I think the whole embalming thing is the default here in Ontario, Canada, but somehow the mosques have arranged it with various cemeteries so that it isn't required for our burials. The body gets washed at the mosque, placed in a simple cotton shroud, put in a pine box (ie made out of 2x4s and particleboard), and buried in the soil. No embalming or placing a concrete vault around the body so eventually the body will decompose but nowhere near as quick as this. The whole process still ends up costing something like $5,000 though, dying is expensive!, but that's mostly for the plot at the cemetery.

It's really important that you either plan for your burial ahead of time or that whoever will be taking care of things has a clear idea of what is to be done because otherwise it is too easy to be directed to things you don't really want or need.

One of our cats passed away in June and we were able to bury her in our backyard. Our main concern was burying her deep enough that no animal would be tempted to dig her out. I had to specifically tell the vet that we'd be taking her home because otherwise they were trying to push their services on us for that too.
posted by any portmanteau in a storm at 1:13 PM on August 3 [4 favorites]


Cremation really seems ... not environmentally great. Why do people think it's better than burial, other than being less expensive? I'm actually curious. I'm always curious.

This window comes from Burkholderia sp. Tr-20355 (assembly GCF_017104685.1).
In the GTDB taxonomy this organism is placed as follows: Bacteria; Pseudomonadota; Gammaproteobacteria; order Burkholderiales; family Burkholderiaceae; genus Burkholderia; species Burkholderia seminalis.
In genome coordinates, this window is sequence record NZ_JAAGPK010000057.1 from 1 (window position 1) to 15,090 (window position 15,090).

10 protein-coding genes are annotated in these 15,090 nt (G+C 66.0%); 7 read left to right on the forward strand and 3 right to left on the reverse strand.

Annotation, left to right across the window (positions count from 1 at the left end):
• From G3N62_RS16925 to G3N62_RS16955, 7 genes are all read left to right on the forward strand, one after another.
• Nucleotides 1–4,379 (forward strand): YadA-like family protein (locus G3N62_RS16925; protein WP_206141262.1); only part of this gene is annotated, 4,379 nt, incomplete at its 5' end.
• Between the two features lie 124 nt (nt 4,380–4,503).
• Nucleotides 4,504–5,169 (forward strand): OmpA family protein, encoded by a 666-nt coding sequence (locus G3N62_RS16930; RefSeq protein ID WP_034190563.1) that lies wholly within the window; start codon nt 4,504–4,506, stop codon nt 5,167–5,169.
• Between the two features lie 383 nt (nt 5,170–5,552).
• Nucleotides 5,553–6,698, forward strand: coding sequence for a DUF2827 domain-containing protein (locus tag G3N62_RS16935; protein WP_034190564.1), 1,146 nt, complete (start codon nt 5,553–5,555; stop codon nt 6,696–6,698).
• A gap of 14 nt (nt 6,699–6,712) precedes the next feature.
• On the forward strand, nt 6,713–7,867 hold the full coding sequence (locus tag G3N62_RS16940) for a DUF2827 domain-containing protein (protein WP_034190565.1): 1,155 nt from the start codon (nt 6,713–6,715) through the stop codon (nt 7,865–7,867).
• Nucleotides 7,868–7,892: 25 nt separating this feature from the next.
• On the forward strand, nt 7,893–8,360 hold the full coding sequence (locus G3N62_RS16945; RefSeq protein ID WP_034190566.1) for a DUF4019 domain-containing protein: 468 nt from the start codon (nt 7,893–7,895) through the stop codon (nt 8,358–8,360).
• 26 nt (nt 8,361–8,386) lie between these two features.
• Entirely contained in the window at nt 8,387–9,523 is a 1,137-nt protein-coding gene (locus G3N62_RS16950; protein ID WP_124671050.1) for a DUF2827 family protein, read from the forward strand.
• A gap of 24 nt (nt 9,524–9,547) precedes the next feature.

The other reason it's put forward positively over here in the UK are pressures on land use. About 65% of funerals here are cremations, and have been since about 1980.

Two friends of mine chose natural burials, which are a lot more about the idea of returning to the earth and being environmentally conscious.
posted by plonkee at 3:35 PM on August 3


Resource for alternatives: The Order of the Good Death, Green Death Technology
(This is Caitlin Doughty website, as mentioned by Grangousier above)

I think about this a lot, as family members age. We know some have plans and some refuse to talk about any of it at all. For those of the older generation, cremation is still a fairly "new" idea; they're not thinking environment at all when discussing the disposition of their mortal remains. They want the connection that being buried and having a place signifies, that they existed, that they still exist to the living. After all, many of my older relatives grew up regularly visiting graveyards, often the greenest quietest most peaceful place in town. That this is no longer sustainable makes them fear we'll forget them.
So I generally bring the subject up among the younger family generation, to slowly make its way through the families, about these other methods. Always in reference to what I want done, to make my wishes known in a broader sense, and to introduce these ideas in a non threatening way.
posted by winesong at 3:53 PM on August 3 [3 favorites]


See also, liquid cremation.
posted by Rumple at 4:31 PM on August 3 [2 favorites]


There's always the first hole of your second husband's golf course if you're into that sort of thing...
posted by Chuffy at 5:33 PM on August 3 [3 favorites]


If I didn't intend to be cremated, I think I'd want to be buried with sunflower seeds in my pockets.
posted by krisjohn at 8:24 PM on August 3 [2 favorites]


If I didn't intend to be cremated, I think I'd want to be buried with sunflower seeds in my pockets.

Let them cremate you with popcorn kernels in your pockets instead.
posted by Faint of Butt at 2:32 PM on August 4